It is not known whether a coroner's recommendation for the Launceston General Hospital to review its procedures for monitoring triaged patients in the ED, including interactions with staff, have been acted on.
The recommendations were made after the death of Youngtown man Geoffrey Raymond Murray, who died in his home in 2019 the day after leaving the hospital after waiting for more than six hours in the ED for a full assessment and treatment.
Coroner Olivia McTaggart handed down her findings into Mr Murray's death in August last year, concluding the 74-year-old's cause of death was acute myocardial ischaemia related to stenosis of the right coronary artery.
Mr Murray presented at the LGH about 5pm on February 24 with a fever and vomiting.
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He received an initial assessment from triage staff about an hour later. About 7pm Mr Murray was found not to be in the waiting room, when it is likely staff called for him. Hospital notes recorded that he "did not wait".
However, Ms McTaggart said she was satisfied Mr Murray was "at least somewhere" in the vicinity of the ED at that time. She also noted that staff did not attempt to telephone Mr Murray to find him.
"Between 6.56pm and 11.10pm Mr Murray continued to wait for full assessment and treatment, but he was not attended to medically during this period, nor were further attempts made to locate him."
Records showed Mr Murray called a taxi about 11pm asking to be taken home.
I find that he took this step because he became tired of the lengthy wait for treatment.Coroner Olivia McTaggart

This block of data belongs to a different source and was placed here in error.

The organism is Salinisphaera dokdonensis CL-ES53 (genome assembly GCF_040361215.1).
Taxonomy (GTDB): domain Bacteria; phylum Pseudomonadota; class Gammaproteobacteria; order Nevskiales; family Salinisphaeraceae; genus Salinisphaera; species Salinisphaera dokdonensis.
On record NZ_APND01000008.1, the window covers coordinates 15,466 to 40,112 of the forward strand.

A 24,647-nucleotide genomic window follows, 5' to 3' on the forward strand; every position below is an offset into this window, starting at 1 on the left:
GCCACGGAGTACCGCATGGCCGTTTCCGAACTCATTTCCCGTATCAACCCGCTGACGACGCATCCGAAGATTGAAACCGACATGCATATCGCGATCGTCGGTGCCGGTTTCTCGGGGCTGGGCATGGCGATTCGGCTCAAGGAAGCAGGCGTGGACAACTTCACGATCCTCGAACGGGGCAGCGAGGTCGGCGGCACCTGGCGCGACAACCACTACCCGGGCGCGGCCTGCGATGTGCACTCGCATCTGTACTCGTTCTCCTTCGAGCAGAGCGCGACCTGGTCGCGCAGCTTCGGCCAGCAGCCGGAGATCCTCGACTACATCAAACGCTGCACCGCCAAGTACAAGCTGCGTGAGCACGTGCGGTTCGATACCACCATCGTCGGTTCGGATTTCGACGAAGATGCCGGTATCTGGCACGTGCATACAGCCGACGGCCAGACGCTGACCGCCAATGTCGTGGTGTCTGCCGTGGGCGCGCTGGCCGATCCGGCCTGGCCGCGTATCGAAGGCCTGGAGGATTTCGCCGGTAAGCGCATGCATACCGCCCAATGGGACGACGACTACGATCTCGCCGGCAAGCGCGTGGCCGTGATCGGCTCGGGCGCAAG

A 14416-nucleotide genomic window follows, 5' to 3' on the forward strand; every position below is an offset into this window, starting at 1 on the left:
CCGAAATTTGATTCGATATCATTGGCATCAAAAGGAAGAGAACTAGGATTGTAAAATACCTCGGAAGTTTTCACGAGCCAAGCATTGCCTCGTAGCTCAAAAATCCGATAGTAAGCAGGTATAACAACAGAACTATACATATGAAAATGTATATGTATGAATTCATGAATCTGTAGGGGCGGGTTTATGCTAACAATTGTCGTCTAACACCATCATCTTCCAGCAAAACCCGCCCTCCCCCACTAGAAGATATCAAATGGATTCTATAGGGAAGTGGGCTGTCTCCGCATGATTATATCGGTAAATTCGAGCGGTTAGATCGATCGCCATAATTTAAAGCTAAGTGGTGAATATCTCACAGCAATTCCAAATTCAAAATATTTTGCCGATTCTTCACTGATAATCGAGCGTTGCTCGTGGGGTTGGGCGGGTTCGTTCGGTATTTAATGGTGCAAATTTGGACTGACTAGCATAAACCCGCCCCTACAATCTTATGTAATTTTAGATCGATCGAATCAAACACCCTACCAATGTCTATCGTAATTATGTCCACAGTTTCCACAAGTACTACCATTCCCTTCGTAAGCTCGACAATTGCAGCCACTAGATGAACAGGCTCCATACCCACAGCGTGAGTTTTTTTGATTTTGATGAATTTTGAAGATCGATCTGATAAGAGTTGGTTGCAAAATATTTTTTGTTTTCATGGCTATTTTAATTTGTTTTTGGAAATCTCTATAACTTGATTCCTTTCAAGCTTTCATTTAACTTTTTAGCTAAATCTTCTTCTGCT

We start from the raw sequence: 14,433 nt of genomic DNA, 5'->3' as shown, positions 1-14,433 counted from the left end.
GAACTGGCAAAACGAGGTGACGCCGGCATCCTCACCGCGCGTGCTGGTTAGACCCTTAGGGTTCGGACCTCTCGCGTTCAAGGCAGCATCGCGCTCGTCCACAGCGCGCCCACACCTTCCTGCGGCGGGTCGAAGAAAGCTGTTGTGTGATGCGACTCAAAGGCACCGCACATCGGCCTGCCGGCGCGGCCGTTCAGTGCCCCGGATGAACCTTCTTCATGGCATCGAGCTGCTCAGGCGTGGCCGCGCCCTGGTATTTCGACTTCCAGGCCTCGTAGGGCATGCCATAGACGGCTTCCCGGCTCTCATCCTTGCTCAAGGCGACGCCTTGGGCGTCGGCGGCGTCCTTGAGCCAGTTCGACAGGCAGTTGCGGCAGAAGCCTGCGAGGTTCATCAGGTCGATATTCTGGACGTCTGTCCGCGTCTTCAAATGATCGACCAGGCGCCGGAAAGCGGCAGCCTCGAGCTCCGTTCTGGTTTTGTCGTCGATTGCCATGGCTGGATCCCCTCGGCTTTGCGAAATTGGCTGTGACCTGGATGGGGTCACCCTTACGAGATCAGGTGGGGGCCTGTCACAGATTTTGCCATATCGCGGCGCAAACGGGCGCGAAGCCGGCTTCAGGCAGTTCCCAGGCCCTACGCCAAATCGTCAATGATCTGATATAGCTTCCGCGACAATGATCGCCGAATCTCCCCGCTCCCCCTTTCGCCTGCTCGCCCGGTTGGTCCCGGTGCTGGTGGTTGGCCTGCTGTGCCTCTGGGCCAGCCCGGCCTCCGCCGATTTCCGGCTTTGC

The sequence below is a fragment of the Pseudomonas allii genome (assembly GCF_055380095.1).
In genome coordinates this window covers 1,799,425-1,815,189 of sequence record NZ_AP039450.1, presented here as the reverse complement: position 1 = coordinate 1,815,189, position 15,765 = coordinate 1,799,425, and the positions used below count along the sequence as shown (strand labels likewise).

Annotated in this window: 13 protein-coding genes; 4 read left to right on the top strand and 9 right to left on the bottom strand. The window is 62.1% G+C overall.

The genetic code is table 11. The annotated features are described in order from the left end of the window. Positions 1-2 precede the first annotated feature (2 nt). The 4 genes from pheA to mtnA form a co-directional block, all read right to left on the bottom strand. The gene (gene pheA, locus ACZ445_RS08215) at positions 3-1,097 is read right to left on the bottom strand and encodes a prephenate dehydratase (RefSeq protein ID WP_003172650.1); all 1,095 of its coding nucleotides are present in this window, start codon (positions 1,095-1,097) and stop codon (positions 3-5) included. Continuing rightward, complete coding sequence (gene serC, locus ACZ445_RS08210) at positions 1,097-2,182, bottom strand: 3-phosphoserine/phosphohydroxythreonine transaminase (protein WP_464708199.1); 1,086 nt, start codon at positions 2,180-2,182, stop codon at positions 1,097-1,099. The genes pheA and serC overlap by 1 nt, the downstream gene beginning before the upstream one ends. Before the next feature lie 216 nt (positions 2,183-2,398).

During this time Mr Murray also received a phone call from a doctor at the hospital, who informed him his condition needed to be "thoroughly investigated with tests".
Mr Murray agreed to return to the hospital the next morning. However, this did not occur and he was found dead in his home five days later.
Coroner McTaggart concluded Mr Murray died at his home on February 25 shortly after his arrival home from the hospital.
His death was likely to have been sudden, as he made no attempt to telephone for assistance.Coroner Olivia McTaggart
In her comments on the case, Coroner McTaggart said she was unable to determine if Mr Murray's death would have been avoided if he had waited at the hospital for assessment and treatment.
However, she did note that hospital records provided "inadequate" information about staff interactions with Mr Murray and attempts to further contact him between 6.56pm and 11.16pm, with the doctor calling him after he had already left.
Coroner McTaggart recommended the hospital review the adequacy of its procedures for monitoring the whereabouts of triaged patients waiting to be assessed and treated in the ED.
She also recommended the hospital review the adequacy of its processes for documenting significant interactions with triaged patients waiting to be assessed and treated.
Questions put to the Health Department by The Examiner asking if the Tasmanian Health Service had acted on these recommendations were unanswered by deadline.
It comes after a formal complaint was made to the hospital regarding the treatment of a 93-year-old who waited alone in the ED for more than five hours last week.
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